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The rift came at a critical time for nuns. Today, there are just 56,000 left in the United States, down from a peak of 180,000 in 1965. (In Boston, the numbers have shrunk from more than 6,000 to about 1,750 over roughly the same period.) And the population that remains is graying quickly. A major 2009 report from the Center for Applied Research in the Apostolate found that 91 percent of “finally professed” nuns—those who have gone through a years-long trial period and made permanent vows—were 60 or older. In a momentous shift, the number of young women hearing the call to religious life is now smaller than the number of men: For the first time in American history, there are more future priests than future nuns in the pipeline.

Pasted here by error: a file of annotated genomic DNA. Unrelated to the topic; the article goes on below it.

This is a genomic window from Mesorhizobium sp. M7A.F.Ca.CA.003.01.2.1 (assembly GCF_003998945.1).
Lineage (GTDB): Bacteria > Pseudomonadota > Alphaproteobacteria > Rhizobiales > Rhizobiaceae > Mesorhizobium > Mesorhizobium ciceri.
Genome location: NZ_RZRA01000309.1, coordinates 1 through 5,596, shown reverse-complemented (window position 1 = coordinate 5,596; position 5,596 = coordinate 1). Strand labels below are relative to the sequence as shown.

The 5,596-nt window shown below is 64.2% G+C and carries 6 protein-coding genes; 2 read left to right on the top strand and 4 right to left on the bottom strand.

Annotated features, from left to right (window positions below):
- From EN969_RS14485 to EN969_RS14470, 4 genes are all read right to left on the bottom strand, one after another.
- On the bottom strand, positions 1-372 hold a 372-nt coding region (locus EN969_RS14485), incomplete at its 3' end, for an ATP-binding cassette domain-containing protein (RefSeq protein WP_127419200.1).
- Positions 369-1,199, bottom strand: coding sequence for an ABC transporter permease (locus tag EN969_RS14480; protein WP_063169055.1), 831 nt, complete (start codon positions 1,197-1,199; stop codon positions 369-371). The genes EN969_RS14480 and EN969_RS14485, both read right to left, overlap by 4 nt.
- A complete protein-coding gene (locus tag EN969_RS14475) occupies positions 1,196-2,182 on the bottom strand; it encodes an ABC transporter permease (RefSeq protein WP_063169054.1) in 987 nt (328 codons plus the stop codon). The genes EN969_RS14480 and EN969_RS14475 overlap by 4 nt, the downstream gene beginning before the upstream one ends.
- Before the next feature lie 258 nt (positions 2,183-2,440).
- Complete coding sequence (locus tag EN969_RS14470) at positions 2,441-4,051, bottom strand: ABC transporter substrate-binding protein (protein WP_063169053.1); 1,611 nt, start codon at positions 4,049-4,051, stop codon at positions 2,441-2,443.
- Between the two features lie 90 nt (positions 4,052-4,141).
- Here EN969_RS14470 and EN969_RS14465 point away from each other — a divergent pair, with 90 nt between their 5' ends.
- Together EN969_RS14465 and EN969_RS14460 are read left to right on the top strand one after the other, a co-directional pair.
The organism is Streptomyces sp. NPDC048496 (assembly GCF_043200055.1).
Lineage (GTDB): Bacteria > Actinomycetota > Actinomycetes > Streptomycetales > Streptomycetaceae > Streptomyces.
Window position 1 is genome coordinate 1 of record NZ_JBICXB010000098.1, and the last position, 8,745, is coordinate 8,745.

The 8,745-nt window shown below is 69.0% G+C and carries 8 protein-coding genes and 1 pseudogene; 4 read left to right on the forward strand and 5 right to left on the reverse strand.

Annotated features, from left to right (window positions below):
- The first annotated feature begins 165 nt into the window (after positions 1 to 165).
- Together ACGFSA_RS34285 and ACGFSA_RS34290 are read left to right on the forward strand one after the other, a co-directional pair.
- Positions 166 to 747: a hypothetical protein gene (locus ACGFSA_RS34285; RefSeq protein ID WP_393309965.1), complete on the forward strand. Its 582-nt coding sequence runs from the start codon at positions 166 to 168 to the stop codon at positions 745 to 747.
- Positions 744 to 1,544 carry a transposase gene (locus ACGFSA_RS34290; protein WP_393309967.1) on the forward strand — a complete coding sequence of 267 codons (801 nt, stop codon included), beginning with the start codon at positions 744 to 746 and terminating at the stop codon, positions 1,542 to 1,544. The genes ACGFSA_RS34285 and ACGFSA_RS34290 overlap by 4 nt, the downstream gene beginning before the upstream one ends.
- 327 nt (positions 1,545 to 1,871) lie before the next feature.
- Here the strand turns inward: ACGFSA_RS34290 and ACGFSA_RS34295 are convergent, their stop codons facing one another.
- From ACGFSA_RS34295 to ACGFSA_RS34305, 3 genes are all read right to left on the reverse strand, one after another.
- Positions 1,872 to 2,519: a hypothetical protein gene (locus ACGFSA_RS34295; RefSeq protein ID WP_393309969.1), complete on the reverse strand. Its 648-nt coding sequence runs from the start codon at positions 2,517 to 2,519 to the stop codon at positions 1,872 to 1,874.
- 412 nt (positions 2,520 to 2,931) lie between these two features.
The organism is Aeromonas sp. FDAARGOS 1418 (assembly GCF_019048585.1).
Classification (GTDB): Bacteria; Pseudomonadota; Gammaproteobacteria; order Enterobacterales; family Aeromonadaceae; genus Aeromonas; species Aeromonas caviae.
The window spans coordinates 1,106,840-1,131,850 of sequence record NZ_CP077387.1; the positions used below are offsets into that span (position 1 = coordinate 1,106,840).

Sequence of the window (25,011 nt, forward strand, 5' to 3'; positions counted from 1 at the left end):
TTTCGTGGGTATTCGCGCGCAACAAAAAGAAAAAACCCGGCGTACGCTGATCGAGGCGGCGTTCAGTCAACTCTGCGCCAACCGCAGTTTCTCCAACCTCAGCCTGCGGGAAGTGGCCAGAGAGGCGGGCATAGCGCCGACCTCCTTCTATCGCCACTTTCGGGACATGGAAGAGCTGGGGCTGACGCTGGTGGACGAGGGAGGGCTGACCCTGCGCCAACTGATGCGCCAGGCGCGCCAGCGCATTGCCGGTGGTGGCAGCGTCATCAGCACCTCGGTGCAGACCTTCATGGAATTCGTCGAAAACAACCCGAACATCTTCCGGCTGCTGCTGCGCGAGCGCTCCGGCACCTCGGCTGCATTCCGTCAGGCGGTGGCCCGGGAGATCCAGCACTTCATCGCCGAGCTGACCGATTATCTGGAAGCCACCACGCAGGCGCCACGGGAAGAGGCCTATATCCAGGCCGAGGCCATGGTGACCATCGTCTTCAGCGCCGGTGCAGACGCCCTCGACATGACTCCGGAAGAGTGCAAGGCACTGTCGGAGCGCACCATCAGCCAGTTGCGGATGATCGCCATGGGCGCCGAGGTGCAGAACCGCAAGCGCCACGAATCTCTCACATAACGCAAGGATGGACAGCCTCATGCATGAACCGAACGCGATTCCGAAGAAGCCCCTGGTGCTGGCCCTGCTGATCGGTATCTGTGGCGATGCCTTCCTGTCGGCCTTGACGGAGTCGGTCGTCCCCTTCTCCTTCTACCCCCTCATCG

Sam Masotta

Sister Maria Laretta played ball with first-graders at St. Patrick's School Roxbury in 1972.

Poignantly, this upheaval and decline also come at a moment when historians and other scholars are taking a fresh look at the role of nuns in American life, and finding that nuns’ contributions to the broad story of America have been, if anything, underappreciated. Nuns have served as the face of ­Catholicism to generations of Americans, and they’ve also been pioneers in health care, education, and social work—fields that may sound decidedly secular today, but whose development in the United States was profoundly shaped by the labor and influence of nuns. And, as those stories come under close examination, it’s becoming clear that the question of what’s next for nuns affects not just the inner workings of the church, but its future course in America.